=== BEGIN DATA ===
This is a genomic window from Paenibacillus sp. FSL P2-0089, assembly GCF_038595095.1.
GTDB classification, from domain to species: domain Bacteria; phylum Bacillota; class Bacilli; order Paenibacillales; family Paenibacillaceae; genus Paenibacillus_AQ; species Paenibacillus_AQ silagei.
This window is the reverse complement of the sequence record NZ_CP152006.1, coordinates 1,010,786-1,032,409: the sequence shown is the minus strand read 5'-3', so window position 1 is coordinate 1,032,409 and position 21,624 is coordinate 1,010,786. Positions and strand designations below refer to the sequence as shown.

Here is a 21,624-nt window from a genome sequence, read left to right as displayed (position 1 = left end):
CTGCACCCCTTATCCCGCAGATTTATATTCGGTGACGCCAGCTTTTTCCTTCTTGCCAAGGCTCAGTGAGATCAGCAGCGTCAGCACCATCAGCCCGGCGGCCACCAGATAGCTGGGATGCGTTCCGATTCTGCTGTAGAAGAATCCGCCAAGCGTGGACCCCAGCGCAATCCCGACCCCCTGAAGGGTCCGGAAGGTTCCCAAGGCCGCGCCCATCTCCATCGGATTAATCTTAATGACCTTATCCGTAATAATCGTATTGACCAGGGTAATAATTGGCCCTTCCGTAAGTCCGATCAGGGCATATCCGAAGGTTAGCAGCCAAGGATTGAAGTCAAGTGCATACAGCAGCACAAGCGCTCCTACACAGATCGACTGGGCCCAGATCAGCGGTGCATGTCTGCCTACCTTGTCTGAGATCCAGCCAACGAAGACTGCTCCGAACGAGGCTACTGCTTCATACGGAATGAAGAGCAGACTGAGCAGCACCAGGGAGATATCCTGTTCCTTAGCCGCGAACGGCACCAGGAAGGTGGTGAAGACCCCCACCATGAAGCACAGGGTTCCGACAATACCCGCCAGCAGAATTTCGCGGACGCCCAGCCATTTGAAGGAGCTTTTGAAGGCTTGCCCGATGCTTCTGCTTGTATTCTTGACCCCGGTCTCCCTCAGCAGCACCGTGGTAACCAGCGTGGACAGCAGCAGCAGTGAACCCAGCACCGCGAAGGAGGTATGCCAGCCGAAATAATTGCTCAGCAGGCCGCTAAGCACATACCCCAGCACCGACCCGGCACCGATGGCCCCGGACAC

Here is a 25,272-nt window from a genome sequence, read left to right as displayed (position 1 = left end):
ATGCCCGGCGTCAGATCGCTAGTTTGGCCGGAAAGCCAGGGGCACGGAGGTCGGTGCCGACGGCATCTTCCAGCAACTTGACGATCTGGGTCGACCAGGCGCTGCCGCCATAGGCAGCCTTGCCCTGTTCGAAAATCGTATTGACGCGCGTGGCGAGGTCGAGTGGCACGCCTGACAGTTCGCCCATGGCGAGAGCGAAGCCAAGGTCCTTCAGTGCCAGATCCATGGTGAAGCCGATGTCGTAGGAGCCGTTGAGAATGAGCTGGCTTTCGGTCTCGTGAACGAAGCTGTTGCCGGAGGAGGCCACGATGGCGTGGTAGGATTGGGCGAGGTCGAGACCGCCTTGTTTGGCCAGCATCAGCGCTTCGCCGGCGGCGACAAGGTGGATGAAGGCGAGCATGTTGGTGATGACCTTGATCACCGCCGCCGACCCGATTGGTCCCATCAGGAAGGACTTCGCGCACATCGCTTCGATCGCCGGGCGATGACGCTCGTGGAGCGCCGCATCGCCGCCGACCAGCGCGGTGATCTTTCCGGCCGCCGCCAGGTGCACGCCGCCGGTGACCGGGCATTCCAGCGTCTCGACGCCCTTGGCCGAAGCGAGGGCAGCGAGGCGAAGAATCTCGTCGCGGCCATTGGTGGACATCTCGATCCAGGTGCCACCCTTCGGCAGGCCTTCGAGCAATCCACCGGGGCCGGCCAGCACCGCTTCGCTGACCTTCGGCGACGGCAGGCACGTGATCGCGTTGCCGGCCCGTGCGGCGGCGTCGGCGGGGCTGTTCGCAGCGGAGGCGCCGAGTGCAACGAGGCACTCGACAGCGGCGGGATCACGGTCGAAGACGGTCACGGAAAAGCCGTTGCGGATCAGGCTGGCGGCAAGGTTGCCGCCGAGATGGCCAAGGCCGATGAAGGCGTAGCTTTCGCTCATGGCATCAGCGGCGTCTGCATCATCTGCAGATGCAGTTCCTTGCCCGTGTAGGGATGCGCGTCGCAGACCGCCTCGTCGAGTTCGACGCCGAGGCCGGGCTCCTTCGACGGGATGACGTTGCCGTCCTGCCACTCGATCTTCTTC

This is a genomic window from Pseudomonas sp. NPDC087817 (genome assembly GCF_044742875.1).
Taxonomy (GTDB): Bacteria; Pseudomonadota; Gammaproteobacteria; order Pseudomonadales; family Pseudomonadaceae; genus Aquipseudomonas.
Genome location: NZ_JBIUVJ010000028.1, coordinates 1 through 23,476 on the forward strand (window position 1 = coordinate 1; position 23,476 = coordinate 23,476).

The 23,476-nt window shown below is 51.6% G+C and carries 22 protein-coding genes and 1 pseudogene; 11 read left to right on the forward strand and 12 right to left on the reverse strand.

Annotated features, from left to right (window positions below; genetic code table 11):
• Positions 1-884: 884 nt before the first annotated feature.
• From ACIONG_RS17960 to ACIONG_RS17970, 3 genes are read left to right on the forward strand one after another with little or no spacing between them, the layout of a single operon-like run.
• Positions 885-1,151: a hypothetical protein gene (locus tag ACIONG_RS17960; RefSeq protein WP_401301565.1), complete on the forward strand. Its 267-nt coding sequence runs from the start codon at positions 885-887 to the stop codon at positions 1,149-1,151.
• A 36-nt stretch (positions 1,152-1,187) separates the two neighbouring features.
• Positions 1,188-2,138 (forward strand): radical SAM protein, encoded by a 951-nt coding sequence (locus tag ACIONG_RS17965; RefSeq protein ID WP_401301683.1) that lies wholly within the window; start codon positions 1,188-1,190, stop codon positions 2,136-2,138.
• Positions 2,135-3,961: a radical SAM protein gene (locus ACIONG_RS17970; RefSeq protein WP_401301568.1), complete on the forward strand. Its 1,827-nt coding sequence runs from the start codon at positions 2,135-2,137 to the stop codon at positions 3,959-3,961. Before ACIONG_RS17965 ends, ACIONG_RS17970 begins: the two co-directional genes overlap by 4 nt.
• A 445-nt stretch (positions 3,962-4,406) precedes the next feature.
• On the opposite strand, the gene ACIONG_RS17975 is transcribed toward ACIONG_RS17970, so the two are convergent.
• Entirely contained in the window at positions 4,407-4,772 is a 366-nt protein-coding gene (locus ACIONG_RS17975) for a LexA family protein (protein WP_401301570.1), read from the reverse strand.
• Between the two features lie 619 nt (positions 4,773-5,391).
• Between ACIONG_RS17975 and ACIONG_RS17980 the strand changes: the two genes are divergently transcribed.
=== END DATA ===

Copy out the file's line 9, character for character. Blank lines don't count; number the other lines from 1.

Taxonomy (GTDB): Bacteria; Pseudomonadota; Gammaproteobacteria; order Pseudomonadales; family Pseudomonadaceae; genus Aquipseudomonas.